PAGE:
After George Floyd’s murder in May, my nieces and I formed a book/support group to become anti-racist. We decide on a book (the last one was White Fragility by Robin Di Angelo), talk about it and how it can support us in our work to reshape our attitudes and actions. We also support each other in doing scary things like responding to a posting on social media with a different view than the author. I’ve also read a book and met with another oblate by Zoom to talk about our journey to becoming an accomplice in anti-racism.
Lynda Gradert, OblSB
Self-isolation has its benefits and it has its loneliness and lack of personal contact with the outside world. Personally, I found myself in a deep, isolated hole after returning from our winter rental in March listening to the daily news. Focused on the impact of the pandemic, I began to feel hopeless and sad because I was removed from the very people I loved the most, my children and grandchildren.
Long ago, I learned if you are in a deep hole, the first rule is to stop digging it deeper. The second thing I learned was to climb out of the hole using as much positive energy as I could muster. As the saying goes, “Pull myself up by my bootstraps.” And so my work began with a group called Western Wisconsin Votes.
Specifically, Western Wisconsin Votes is building a local team that will work together to increase voter turnout by having one-on-one conversations with voters at high risk of not voting this year. The approach, called deep canvassing, has proven results. The outreach includes helping voters register and vote by mail. It is building a supportive community to tell our stories and share them with others as a way of building trust.
Part of the deep canvassing training is to help people learn how to tell their personal stories to the person they contact and build trust to help this infrequent voter understand voting is something we do for the people we love. I am one of the trainers for the storytelling, and I assist in coaching others on how to build their story so it captures their feelings and emotions about how important voting is to them.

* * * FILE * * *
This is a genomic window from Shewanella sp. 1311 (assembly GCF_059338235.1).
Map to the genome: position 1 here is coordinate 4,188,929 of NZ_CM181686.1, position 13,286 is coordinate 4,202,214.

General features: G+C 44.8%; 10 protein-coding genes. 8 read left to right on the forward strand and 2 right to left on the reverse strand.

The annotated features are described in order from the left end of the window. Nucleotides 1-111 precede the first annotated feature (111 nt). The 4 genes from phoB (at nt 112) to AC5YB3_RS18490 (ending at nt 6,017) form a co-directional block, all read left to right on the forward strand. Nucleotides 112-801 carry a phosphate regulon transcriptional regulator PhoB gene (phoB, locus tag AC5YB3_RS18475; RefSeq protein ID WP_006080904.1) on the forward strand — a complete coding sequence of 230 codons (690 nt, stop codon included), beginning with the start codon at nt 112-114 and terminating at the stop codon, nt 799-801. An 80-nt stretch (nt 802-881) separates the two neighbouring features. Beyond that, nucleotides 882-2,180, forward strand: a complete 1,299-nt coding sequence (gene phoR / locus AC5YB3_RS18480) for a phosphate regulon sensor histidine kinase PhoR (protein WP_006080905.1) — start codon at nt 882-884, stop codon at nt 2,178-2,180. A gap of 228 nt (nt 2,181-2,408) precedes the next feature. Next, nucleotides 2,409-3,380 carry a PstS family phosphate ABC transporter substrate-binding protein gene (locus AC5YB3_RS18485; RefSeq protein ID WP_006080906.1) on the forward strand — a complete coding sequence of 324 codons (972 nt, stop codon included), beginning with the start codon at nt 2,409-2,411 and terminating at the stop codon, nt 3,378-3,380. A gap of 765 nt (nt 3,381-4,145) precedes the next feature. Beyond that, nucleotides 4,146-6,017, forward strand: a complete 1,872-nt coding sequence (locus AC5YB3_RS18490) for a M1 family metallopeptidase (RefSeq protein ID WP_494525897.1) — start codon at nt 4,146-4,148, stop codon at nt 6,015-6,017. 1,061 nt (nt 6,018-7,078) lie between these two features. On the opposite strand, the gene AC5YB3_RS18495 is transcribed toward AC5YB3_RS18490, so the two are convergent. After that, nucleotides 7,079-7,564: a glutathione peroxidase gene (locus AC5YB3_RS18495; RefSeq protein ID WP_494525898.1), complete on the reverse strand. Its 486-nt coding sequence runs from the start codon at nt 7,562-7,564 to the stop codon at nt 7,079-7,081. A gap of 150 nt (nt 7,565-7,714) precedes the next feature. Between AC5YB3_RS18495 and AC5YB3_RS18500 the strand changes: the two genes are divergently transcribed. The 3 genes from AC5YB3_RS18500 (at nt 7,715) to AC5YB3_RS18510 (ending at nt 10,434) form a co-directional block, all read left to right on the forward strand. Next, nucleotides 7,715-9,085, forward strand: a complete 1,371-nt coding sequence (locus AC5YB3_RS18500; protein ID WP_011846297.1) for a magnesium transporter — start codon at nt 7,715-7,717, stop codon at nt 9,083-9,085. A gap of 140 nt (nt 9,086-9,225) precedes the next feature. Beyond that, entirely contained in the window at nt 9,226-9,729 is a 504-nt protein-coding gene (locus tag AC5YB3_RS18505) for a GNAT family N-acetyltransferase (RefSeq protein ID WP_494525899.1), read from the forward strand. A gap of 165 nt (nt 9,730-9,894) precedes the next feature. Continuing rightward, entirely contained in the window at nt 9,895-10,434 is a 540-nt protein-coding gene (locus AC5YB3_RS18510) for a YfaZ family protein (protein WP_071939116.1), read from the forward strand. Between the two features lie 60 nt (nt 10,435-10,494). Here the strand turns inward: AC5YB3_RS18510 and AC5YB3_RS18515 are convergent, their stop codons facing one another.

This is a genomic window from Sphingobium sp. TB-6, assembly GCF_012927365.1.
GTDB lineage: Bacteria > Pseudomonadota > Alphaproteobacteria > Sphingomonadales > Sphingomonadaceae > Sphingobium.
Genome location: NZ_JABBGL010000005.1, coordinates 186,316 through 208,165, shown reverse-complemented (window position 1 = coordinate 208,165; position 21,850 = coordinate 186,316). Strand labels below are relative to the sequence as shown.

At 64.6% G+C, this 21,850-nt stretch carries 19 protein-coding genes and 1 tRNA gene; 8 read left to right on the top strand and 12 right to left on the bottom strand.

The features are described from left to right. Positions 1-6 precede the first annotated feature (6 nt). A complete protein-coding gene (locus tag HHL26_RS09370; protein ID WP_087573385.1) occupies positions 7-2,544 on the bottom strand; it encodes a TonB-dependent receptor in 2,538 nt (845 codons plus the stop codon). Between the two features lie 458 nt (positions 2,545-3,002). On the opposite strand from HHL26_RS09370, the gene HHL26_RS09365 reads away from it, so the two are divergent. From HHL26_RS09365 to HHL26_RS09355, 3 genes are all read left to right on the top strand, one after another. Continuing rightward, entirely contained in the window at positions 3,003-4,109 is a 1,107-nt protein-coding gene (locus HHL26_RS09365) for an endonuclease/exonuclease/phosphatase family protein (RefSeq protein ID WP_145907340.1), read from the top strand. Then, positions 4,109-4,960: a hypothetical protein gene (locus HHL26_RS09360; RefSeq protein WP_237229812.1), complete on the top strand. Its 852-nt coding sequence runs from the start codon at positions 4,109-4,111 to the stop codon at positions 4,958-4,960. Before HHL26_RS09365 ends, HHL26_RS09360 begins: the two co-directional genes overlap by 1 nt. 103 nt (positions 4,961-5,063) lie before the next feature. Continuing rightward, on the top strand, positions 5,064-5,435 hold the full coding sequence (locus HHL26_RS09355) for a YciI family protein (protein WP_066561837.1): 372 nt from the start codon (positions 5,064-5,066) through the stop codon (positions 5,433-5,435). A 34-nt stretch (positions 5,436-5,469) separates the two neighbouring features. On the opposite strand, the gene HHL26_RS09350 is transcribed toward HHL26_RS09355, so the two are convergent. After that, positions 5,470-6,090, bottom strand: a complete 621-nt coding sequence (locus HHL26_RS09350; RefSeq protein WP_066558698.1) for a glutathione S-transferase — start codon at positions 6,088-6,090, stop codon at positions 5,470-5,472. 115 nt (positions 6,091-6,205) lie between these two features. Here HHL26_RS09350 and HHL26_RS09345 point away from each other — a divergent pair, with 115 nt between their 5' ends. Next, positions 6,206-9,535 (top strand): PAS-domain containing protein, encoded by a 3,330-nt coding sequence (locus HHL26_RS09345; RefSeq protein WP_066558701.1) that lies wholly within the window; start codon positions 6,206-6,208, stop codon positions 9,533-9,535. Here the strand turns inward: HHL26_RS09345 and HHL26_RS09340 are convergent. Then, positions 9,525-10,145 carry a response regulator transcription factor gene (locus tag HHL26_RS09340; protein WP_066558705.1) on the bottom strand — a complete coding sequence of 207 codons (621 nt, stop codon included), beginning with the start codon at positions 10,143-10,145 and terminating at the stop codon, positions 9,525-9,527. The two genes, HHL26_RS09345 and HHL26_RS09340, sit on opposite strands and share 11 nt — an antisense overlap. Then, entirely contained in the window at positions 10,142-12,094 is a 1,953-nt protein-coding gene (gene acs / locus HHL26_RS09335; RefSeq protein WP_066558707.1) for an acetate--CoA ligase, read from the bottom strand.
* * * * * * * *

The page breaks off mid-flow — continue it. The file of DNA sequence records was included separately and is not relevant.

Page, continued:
My story is one about my grandchildren and how much I miss them during this pandemic. I talk about my four-year-old granddaughter and how I FaceTime her to keep her busy while her daddy is working from home and her mommy is working as a nurse in the hospital. Keeping a toddler busy for an hour on FaceTime has been a challenge, I can assure you this, especially this tenacious, red-headed fire cracker. Yet, we have managed to have “meetings,” as she calls them, and play all sorts of games and read stories. During these times together, she will often tear up and grab her blankie. She tells me she is sad and misses me. She wants to visit and sit on my lap for real, not pretend. “I want a thousand kisses from you, Nana!” she tells me. This is so hard when she becomes sad. I worry about the future of my grandchildren. Is this the new normal for them? For us? What do we want the future to be for those we love?
My work with Western Wisconsin Votes has been challenging, yet has brought me out of that deep hole, into the light. It gives me purpose and meaning to help build a community of voters who are caring and committed to a higher calling and want to make the country a better place for those we love. I have learned to stop thinking about the pandemic numbers and focus on hope. More importantly, I practice my Benedictine values and core teachings by reaching out to others through friendship and community.
Mary Baier, OblSB
SAVE THE DATES: THE COLORS OF ADVENT
Wednesday, December 2, 9, 16
In this interactive Zoom retreat for oblates, we will forcus on how light (color) moves from darkness to light through three Advent characters: Isaiah, John the Baptizer and Mary. Beyond that, how meaningful is their example in our 2020 lives, especially as oblates?
Oblates have the opportunity to form community and deepen their spiritual life through Oblate Sundays and Oblate Renewal Days. These events are for oblates only, and oblates can view previous presentations by clicking the button below. The next Oblate Renewal Afternoon will take place virtually on Saturday, September 19.
- If you would like to access a recording of the Oblate Sunday presentations on September 21, 2019, November 17, 2019, or January 19, 2020, please contact Sister Michaela Hedican.
- Access a recording of Oblate Sunday on May 17, 2020. If you do not have the password to view this recording, please contact Sister Michaela Hedican.